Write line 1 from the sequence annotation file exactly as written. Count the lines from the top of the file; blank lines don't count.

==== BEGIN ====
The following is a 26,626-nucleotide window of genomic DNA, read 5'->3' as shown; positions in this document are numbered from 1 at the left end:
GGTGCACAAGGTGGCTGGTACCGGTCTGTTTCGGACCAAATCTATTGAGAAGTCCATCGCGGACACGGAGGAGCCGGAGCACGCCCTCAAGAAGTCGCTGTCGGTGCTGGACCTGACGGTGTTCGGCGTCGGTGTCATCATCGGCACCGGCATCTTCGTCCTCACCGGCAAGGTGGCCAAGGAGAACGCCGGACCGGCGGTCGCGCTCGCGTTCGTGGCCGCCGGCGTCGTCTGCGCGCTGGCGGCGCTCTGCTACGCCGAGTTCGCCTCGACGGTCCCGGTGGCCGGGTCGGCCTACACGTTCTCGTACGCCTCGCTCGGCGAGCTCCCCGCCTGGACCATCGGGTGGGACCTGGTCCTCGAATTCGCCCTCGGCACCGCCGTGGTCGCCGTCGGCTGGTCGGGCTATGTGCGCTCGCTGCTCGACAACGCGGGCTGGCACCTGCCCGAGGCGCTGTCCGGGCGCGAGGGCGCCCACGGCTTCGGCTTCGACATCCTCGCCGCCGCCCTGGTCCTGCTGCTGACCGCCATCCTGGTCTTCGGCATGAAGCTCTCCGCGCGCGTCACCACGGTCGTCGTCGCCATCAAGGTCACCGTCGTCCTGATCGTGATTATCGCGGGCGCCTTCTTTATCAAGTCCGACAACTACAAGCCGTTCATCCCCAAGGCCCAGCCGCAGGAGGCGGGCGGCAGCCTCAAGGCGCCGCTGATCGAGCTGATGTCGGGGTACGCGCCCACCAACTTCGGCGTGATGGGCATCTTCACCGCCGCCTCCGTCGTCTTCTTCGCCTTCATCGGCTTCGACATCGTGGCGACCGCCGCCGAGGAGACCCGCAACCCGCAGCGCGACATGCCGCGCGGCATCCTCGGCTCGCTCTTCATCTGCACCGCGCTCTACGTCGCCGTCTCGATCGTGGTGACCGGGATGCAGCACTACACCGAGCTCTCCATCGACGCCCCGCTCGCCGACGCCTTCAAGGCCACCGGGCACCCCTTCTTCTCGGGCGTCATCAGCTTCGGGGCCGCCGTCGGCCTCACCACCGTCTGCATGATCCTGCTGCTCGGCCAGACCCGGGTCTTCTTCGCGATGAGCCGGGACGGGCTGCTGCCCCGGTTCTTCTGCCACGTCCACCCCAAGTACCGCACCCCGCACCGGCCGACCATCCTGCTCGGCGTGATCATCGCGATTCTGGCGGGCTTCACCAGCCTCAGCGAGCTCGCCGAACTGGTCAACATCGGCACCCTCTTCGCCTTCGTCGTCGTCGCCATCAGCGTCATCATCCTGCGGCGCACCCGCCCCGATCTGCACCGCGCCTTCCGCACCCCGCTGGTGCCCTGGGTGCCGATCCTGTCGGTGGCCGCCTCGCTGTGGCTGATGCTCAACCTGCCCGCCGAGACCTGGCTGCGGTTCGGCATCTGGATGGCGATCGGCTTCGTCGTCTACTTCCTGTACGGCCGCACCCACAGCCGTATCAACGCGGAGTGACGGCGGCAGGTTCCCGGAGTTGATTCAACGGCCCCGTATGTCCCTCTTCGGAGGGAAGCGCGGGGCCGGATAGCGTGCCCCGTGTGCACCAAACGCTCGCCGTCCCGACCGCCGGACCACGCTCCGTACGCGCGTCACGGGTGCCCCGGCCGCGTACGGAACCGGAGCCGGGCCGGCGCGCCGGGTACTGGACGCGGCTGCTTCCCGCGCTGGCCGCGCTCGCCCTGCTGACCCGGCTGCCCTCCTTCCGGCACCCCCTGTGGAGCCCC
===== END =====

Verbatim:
The following is a 26,626-nucleotide window of genomic DNA, read 5'->3' as shown; positions in this document are numbered from 1 at the left end: